A new “Religions on the Move” lecture series kicks off Sept. 28 at 5 p.m. with "Make the Sound the Creator Is Waiting for Us to Make': Native American Anti-Nuclear Activism." The lecture, given by religious historian Jennifer Graber, will be held in Rm. 106, White Hall.
In her talk, Graber will consider Native American anti-nuclear activism in light of scholarly conversations about spiritual sovereignty and jurisdiction. She will focus especially on Native activists’ understanding of their work in relation to earlier visionary movements, such as the 1890 Ghost Dance.
“Prof. Graber’s talk will address her current work on Native American religions, putting religious performance in conversation with anti-Nuclear activism. This is fascinating, as well as timely and compelling; and it richly complements the work our faculty on campus is pursuing,” said Chiara Formichi, director of the Religious Studies Program and professor of Asian studies in the College of Arts & Sciences (A&S).
Graber is professor of religious studies and associate director of Native American and Indigenous Studies at the University of Texas at Austin. Her latest book, “The Gods of Indian Country: Religion and the Struggle for the American West,” considers religious transformations among Kiowa Indians and Euro-Americans during their conflict over Indian Territory, or what is now known as Oklahoma. She is also the author of “The Furnace of Affliction: Prisons and Religion in Antebellum America.” Her new project, "Our World Renewed: Ghost Dancing Across Native North America," focuses on Native actors, sources, and epistemologies in the Ghost Dance of 1890. Graber has received fellowships from the Guggenheim Foundation and the National Endowment for the Humanities.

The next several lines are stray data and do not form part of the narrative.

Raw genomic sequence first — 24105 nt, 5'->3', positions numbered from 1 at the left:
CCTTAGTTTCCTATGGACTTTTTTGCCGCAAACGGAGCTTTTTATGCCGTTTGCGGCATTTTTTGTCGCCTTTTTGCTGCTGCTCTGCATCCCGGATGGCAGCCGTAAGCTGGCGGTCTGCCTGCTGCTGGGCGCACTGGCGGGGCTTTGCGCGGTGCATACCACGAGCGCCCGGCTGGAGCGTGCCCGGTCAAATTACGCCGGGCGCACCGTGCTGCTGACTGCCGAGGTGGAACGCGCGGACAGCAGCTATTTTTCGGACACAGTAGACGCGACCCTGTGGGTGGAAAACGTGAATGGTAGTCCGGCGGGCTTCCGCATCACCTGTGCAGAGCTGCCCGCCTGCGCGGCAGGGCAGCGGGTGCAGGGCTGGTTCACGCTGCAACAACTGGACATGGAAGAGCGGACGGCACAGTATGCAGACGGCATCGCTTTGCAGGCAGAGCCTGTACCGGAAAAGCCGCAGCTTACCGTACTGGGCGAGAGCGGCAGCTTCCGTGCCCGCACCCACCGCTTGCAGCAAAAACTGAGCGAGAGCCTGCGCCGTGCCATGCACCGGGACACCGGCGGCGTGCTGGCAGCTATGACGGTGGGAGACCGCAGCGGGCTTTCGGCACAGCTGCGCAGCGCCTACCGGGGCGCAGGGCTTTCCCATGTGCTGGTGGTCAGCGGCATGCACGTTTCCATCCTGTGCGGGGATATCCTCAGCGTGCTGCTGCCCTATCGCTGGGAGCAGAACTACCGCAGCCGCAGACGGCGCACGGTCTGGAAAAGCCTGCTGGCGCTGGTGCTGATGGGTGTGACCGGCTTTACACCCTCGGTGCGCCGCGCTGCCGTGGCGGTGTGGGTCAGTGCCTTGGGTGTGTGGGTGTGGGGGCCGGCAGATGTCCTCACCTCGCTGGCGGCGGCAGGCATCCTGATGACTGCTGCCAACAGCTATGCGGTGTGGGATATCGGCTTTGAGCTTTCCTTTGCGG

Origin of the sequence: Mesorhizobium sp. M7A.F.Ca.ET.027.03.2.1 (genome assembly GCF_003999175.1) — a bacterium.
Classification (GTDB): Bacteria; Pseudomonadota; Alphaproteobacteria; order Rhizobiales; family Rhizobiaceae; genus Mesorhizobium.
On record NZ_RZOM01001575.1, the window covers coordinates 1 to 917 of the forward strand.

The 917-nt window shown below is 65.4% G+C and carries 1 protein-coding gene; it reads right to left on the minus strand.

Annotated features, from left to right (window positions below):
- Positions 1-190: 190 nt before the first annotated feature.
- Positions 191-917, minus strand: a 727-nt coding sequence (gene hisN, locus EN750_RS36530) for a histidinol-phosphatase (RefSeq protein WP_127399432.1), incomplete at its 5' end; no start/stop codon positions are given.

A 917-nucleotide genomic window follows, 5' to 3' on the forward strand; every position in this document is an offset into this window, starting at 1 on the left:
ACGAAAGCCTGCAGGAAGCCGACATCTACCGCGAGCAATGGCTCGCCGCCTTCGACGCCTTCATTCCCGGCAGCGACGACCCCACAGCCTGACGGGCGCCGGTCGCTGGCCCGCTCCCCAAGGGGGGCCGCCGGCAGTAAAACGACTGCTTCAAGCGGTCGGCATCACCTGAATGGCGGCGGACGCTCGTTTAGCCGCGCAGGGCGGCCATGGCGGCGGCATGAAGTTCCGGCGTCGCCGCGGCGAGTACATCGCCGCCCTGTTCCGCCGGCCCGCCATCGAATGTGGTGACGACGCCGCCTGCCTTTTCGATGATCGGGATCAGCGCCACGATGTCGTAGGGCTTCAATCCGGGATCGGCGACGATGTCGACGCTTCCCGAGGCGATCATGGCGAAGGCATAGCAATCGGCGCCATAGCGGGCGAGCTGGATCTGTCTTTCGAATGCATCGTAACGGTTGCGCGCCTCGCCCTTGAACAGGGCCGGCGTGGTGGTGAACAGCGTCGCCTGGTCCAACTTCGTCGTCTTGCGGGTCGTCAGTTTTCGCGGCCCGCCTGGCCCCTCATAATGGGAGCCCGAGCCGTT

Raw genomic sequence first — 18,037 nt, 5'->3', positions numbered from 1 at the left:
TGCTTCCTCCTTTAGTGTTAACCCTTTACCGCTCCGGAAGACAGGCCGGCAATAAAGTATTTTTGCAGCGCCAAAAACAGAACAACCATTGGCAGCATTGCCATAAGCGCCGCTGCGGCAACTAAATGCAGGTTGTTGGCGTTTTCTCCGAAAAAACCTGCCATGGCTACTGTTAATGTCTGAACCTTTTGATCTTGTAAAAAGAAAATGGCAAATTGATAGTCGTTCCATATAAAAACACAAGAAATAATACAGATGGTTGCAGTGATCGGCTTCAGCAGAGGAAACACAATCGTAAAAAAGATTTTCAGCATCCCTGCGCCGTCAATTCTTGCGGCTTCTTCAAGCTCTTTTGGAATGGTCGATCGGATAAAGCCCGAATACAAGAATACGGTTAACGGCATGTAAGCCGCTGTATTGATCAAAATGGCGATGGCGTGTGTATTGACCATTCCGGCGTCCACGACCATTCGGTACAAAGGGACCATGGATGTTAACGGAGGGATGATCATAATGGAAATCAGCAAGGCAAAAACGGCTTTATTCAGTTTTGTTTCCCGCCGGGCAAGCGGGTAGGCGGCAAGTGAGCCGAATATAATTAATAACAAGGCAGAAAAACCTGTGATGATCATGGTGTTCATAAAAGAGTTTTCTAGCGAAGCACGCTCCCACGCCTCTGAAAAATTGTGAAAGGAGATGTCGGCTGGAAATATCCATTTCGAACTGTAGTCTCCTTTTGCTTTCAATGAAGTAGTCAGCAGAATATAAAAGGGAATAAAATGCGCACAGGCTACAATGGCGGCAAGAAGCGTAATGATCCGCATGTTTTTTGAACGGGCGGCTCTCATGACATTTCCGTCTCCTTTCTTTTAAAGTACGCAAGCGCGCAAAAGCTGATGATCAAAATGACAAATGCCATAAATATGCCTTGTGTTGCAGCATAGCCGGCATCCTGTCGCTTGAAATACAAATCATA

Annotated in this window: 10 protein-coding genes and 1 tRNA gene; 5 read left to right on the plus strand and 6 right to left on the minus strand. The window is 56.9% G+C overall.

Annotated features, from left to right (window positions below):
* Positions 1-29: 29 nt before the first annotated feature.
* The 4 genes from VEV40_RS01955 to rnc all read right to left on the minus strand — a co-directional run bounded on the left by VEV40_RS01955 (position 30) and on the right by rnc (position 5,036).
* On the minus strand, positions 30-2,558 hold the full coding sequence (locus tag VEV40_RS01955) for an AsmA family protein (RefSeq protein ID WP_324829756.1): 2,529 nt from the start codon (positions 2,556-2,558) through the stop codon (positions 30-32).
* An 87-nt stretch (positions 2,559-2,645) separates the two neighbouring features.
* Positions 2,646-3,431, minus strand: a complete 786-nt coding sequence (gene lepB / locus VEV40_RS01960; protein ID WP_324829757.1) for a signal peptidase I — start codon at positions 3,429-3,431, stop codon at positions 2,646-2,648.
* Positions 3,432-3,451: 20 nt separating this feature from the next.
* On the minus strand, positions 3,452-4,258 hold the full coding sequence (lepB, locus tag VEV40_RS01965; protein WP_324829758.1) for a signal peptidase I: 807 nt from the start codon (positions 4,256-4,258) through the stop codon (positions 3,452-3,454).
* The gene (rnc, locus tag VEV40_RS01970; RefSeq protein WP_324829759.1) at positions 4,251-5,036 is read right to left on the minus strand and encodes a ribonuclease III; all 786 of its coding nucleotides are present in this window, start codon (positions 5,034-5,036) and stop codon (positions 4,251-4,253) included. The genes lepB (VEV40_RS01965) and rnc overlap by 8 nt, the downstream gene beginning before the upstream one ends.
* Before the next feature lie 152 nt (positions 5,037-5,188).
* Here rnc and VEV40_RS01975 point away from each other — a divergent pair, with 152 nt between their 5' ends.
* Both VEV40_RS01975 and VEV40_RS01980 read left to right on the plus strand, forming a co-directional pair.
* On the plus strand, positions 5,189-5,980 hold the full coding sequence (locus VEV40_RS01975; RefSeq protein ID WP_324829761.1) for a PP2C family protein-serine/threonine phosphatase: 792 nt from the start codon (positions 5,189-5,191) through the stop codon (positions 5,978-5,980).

The second lecture in the Religions on the Move series “Race and US Evangelical Empire in the Pacific: Korean War ‘Orphans,’” will take place on Nov. 2, at 5 p.m. in Rm. 106, White Hall. The talk will be given by Helen Kim, Associate Professor of American Religious History at the Candler School of Theology at Emory University.
The Religions on the Move lecture series is sponsored by the Religious Studies Program (A&S) and is supported by a grant from Cornell University’s Migrations Global Grand Challenge and the Mellon Foundation’s Just Futures Initiative. Additional support for this lecture is provided by the American Indian and Indigenous Studies Program, a joint program of the College of Agriculture and Life Sciences and the American Studies Program (A&S).